Another season, another reason, of Mad Men whoopee is over.
It began with a reporter asking “who is Don Draper?” and ended with this answer: A father of three who fell in love with a French-speaking, child-loving 25-year old Maria Von Trapp of a brunette, while he seemed to have saved his business by a stunt ad in the NY Times about Sterling Cooper Draper Pryce not taking tobacco advertising.
I’m glad to see Don find focus. He hit rock bottom this season, with the vomit on his shirt. Then he began the journaling and swimming, and the man regained some of his beauty and charisma. He’s much more interesting as a man interested in his life than a drunk trying to throw it all away.
Betty continued to be a damaged, cruel, lost woman; Joan chose to be a mother rather than not; Peggy is horrified that her work still is undervalued; and Sally is the best actress on television.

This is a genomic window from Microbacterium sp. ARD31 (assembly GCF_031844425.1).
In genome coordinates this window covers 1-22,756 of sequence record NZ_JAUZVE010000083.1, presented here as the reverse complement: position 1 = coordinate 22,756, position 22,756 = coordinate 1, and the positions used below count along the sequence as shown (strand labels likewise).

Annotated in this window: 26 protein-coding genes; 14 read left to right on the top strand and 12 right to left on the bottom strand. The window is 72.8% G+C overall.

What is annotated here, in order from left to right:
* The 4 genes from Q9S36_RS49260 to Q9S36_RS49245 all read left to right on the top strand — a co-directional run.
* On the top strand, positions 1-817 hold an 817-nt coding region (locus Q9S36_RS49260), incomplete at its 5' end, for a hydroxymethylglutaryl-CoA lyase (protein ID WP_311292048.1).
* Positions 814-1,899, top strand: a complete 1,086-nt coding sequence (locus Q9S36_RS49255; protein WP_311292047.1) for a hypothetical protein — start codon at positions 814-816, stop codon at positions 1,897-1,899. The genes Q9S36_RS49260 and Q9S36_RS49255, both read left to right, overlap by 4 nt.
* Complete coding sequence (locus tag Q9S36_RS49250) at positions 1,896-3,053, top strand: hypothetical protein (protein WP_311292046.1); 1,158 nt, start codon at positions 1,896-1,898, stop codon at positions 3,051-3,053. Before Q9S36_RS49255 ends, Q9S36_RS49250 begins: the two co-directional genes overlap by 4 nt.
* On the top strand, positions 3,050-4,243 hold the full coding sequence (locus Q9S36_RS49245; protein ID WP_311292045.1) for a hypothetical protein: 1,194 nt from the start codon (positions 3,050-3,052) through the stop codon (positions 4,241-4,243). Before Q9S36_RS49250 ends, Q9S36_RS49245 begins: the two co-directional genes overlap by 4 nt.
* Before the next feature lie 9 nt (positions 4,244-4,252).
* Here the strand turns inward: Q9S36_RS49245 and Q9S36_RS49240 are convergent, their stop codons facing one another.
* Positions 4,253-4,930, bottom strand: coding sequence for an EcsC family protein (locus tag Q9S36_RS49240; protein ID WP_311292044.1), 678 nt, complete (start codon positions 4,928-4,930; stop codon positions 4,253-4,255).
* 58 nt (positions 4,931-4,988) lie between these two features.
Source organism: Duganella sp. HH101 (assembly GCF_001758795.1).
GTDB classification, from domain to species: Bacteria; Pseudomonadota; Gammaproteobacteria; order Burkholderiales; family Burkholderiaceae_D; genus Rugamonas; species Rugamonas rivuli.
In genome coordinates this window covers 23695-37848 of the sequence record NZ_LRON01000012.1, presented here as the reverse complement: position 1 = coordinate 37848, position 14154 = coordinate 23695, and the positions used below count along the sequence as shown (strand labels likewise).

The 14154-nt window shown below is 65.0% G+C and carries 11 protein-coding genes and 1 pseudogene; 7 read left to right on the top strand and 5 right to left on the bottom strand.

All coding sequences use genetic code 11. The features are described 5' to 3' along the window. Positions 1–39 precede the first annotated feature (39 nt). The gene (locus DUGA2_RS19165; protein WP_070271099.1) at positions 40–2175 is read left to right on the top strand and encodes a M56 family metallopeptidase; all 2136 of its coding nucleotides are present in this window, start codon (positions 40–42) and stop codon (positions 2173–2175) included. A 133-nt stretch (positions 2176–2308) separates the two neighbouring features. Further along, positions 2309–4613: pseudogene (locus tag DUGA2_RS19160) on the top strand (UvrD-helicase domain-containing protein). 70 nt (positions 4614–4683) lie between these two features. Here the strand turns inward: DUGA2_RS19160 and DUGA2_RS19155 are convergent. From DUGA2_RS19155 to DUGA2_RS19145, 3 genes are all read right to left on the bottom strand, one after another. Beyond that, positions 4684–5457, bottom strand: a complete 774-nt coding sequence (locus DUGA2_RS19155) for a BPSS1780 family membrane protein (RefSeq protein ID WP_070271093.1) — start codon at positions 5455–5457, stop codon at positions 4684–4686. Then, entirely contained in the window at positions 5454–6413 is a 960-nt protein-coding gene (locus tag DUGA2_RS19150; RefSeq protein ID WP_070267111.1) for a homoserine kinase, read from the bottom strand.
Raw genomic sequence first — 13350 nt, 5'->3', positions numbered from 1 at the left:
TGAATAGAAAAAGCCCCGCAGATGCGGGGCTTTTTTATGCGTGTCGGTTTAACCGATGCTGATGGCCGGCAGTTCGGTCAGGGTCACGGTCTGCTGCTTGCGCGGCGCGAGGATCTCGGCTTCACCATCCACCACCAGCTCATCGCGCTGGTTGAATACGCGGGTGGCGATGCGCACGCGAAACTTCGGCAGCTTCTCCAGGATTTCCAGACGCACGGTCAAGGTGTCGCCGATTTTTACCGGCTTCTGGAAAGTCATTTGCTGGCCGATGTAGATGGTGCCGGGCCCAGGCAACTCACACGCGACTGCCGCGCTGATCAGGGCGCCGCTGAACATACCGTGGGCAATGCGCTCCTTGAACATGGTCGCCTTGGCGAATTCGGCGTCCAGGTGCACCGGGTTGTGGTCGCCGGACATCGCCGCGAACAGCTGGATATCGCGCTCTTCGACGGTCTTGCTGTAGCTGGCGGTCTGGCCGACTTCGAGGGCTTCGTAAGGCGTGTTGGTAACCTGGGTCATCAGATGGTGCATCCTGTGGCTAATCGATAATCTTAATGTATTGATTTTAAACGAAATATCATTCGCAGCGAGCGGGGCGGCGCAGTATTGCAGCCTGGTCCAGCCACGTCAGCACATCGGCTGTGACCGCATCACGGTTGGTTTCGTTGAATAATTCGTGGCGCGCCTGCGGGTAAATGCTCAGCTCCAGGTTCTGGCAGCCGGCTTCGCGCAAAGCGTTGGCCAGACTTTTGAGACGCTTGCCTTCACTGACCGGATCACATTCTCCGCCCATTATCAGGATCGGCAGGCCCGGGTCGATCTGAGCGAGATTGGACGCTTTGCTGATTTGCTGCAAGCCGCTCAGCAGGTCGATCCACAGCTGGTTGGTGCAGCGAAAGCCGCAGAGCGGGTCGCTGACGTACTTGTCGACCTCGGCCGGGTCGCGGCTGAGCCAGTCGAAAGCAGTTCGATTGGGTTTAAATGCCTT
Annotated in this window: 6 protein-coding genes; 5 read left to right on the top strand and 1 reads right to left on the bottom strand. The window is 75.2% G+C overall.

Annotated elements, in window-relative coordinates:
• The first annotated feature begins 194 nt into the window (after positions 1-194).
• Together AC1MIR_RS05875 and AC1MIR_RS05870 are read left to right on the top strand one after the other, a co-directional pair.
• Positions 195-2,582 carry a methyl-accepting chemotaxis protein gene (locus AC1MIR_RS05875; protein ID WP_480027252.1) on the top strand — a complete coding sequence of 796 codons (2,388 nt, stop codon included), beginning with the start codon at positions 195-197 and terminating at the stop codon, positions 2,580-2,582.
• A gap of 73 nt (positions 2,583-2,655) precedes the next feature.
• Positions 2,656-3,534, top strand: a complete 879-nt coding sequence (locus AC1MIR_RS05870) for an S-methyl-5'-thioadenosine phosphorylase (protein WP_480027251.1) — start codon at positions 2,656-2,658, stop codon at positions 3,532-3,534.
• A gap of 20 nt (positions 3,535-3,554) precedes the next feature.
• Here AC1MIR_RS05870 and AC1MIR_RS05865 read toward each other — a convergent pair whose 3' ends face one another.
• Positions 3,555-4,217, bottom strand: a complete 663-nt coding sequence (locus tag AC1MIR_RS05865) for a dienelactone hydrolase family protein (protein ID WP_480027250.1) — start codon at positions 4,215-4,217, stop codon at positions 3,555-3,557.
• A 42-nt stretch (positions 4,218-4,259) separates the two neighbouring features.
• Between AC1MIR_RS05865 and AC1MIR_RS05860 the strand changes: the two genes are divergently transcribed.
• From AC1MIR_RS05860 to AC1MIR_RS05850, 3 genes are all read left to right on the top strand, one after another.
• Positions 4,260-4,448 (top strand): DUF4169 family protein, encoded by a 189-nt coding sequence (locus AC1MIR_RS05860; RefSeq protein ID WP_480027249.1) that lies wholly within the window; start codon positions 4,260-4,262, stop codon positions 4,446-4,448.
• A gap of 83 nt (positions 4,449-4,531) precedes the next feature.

We’ve come a long way from seasons 1 and 2, when Weiner’s love of style trumped his ability to tell a story. Now the storytelling is compelling, and we may all be with these characters for the long run, into the seventies and beyond.
•The real Don Draper’s engagement ring coming to our Don Draper
•So many pop culture references: The Sound of Music; Hogan’s Heroes; Beverly Hillbillies (swimming pools, movie stars), Abe Beame!
•Poor Faye. She starts the episode with Don, but It’s not to be.
•Don roping Peggy into his happy news. Megan reminds him of Peggy! Megan admires her the way he does. What's that about.
•Bobby’s desire to ride a jet in Tomorrowland, and Don’s wistful look at the window at the end. Is he feeling The Graduate (the blank stares at the back of the bus), or truly Sonny & Cher (and then look what actually happened to them)
Not a cliff hanger, but a nice plateau for the characters to rest on until next season.